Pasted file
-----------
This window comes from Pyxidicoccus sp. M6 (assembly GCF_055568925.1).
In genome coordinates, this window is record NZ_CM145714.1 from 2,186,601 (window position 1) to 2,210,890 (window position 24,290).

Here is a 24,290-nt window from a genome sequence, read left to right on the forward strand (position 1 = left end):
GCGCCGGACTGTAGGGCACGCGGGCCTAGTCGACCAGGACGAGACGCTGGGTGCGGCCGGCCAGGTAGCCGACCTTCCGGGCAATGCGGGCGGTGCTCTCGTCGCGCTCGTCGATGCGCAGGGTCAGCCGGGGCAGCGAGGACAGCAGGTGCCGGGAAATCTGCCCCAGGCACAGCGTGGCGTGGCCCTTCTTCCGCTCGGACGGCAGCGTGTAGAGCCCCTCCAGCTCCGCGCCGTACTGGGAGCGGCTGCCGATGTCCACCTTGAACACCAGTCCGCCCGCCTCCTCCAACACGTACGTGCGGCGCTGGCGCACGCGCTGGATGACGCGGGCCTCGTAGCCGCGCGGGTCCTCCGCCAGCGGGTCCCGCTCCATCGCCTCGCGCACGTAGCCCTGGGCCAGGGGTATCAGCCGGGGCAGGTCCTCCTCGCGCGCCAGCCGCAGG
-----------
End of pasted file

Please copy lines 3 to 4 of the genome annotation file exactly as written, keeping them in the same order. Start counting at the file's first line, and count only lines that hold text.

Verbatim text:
Here is a 24,290-nt window from a genome sequence, read left to right on the forward strand (position 1 = left end):
GCGCCGGACTGTAGGGCACGCGGGCCTAGTCGACCAGGACGAGACGCTGGGTGCGGCCGGCCAGGTAGCCGACCTTCCGGGCAATGCGGGCGGTGCTCTCGTCGCGCTCGTCGATGCGCAGGGTCAGCCGGGGCAGCGAGGACAGCAGGTGCCGGGAAATCTGCCCCAGGCACAGCGTGGCGTGGCCCTTCTTCCGCTCGGACGGCAGCGTGTAGAGCCCCTCCAGCTCCGCGCCGTACTGGGAGCGGCTGCCGATGTCCACCTTGAACACCAGTCCGCCCGCCTCCTCCAACACGTACGTGCGGCGCTGGCGCACGCGCTGGATGACGCGGGCCTCGTAGCCGCGCGGGTCCTCCGCCAGCGGGTCCCGCTCCATCGCCTCGCGCACGTAGCCCTGGGCCAGGGGTATCAGCCGGGGCAGGTCCTCCTCGCGCGCCAGCCGCAGG